Challenging Wine Pairing: Smoked Sausage and Sauerkraut



By LaGayle ~ September 8th, 2009.

This post is the first in a series on challenging wine pairings. Many people probably wouldn’t even try to pair wine with smoked sausage and sauerkraut; however, we were up to the challenge because we believe that any meal can be paired with a wine that compliments the food.

Smoked Sausage and Sauerkraut paired with Riesling and MalbecAs I began planning our first Challenging Wine Pairing meal, I started thinking about foods that I’ve had and enjoyed but not necessarily eaten regularly. The weather this time of year in Seattle is absolutely fantastic, so I wanted to select a menu that allowed me to enjoy the outdoors while preparing the meal on a beautiful day. So, I decided to prepare smoked beef sausage on the grill on our deck. I served the sausage on a French roll topped with sauerkraut and offered mustard on the side. Once I had my main dish selected, I tried to determine what would go best with the smoked sausage. German potato salad came to mind. My mother-in-law often made a great potato salad that the family always enjoyed. The potato salad was made with kosher dill pickles, and the dressing used was a mix of mayonnaise and dill pickle juice. To round out the meal, I served a tomato/green bean salad following a recipe that was shared with me by my sister-in-law.

As you can see, this meal was a combination of family favorites. I wasn’t sure if everyone would enjoy the sauerkraut, but I was determined to give it a shot. Much to their surprise, everyone enjoyed it. Even, my 2 ½ year old granddaughter, who absolutely loved the sausage, enjoyed a few bites of sauerkraut and didn’t even flinch!

I gave the task of wine selection to John and Kori. We wanted to try the meal with both a red and a white wine. The two wines they chose to pair with this meal were a Riesling and a Malbec. Since the meal was German, it made sense to pair it with Riesling, a grape variety that originated in Germany. We drank the 2007 Poet’s Leap Riesling. In fact, while this wine is made from Washington State grapes, the winemaker is Armin Diel, one of Germany’s most acclaimed Riesling producers. This wine had aromas and flavors of honey and apricot. Its crisp acidity and hint of sweetness worked quite well with the sweet and salty combo of sauerkraut and sausage. For the red wine, John and Kori considered Zinfandel and Merlot which are both generally good with hot dogs and BBQ, but ultimately decided on Malbec to try something different. They thought the spiciness of the Malbec would do well with the spicy German sausage. We drank the 2006 Watermill Estate Malbec. This wine had loads of black fruit aromas and flavors along with black pepper and other spices. While both wines paired well with the meal, we all thought the Riesling paired the best. The Malbec did taste great with the sausage but was a bit too bold for the sauerkraut.

To top off our dinner we enjoyed some fabulous homemade chocolate chip cookies that were given to us by a good friend. The Malbec was absolutely fantastic with the cookies!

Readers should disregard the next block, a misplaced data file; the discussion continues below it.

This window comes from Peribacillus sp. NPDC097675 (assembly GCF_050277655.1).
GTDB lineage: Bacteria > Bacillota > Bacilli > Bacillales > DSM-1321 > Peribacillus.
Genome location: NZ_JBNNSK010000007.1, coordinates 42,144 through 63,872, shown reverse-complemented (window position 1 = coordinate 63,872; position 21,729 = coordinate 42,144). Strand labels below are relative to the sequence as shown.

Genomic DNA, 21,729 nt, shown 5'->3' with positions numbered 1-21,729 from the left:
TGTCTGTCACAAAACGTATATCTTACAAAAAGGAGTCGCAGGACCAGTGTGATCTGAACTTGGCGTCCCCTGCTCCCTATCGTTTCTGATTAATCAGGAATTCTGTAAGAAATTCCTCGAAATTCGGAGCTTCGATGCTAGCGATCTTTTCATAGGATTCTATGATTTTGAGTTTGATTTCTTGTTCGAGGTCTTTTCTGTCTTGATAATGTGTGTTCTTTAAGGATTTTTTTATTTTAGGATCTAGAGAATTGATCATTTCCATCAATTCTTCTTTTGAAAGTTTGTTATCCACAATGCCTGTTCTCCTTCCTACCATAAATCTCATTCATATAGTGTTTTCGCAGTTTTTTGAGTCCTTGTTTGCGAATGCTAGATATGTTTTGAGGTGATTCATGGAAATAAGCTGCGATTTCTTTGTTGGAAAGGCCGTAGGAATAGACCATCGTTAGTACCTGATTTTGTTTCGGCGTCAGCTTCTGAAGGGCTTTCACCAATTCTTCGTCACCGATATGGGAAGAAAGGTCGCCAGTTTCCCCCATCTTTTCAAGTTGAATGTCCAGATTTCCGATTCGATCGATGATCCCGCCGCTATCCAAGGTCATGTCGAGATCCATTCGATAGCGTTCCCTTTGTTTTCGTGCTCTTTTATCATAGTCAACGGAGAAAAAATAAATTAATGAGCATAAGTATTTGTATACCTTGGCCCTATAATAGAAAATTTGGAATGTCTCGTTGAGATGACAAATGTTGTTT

This challenge was a lot of fun, and I would encourage you to try your own pairing challenge at home. Also, we would love for you to suggest Challenging Wine Pairing meals for us to try in the future.

Bon Appétit!


Filed under: American Wine, Challenging Wine Pairing, Food & Wine, Malbec, Oregon Wine, Red Wine, Riesling, Washington State Wine, White Wine

Reader's Comments

  1. Mike Veseth | September 8th, 2009 at 11:04 am

    A great pairing challenge. I would probably reach for an Alsatian Riesling. Sticking closer to home, however, I think the Chateau Ste Michelle Indian Wells Riesling would work well, too.

  2. Bill | September 8th, 2009 at 1:52 pm

    My first thought was Andechs Beer as that’s what I had with sausage & kraut when in Munich. If you ever go to Munich check it out…best beer ever…okay, so my second thought was perhaps the German Rieslings…question is dry or off-dry or sweet??? I’d probably go with the off-dry the first time in order to get the sweetness with the acidity, but a well aged Riesling would be very interesting. Okay, so now I want to go store and try this food with Chateau Ste. Michelle’s dry and sweet rieslings. I’ll let you know. Livestrong, Bill

  3. Kori | September 8th, 2009 at 10:17 pm

    Mike,
    Good suggestion. I think that the Chateau Ste Michelle Riesling would work well too.

    Bill,
    Beer would probably be a good choice too, but we always focus on what wines we can pair with different meals. I hope you do try this meal with different Rieslings. I’d love to hear how it turns out. The Poet’s Leap is off-dry and worked extremely well.

    Cheers!

  4. WineLife365 | September 10th, 2009 at 9:23 am

    Haven’t tried the 2006 Watermill Estate Malbec, but the 2007 Poet’s Leap Riesling is fabulous and sounds terrific with this meal.

  5. Kori | September 10th, 2009 at 9:05 pm

    While the Watermill Malbec didn’t pair quite as well with this meal, I definitely would encourage you to try it. It is an excellent wine. This meal was a lot of fun, and the Poet’s Leap was fabulous with it. Cheers!

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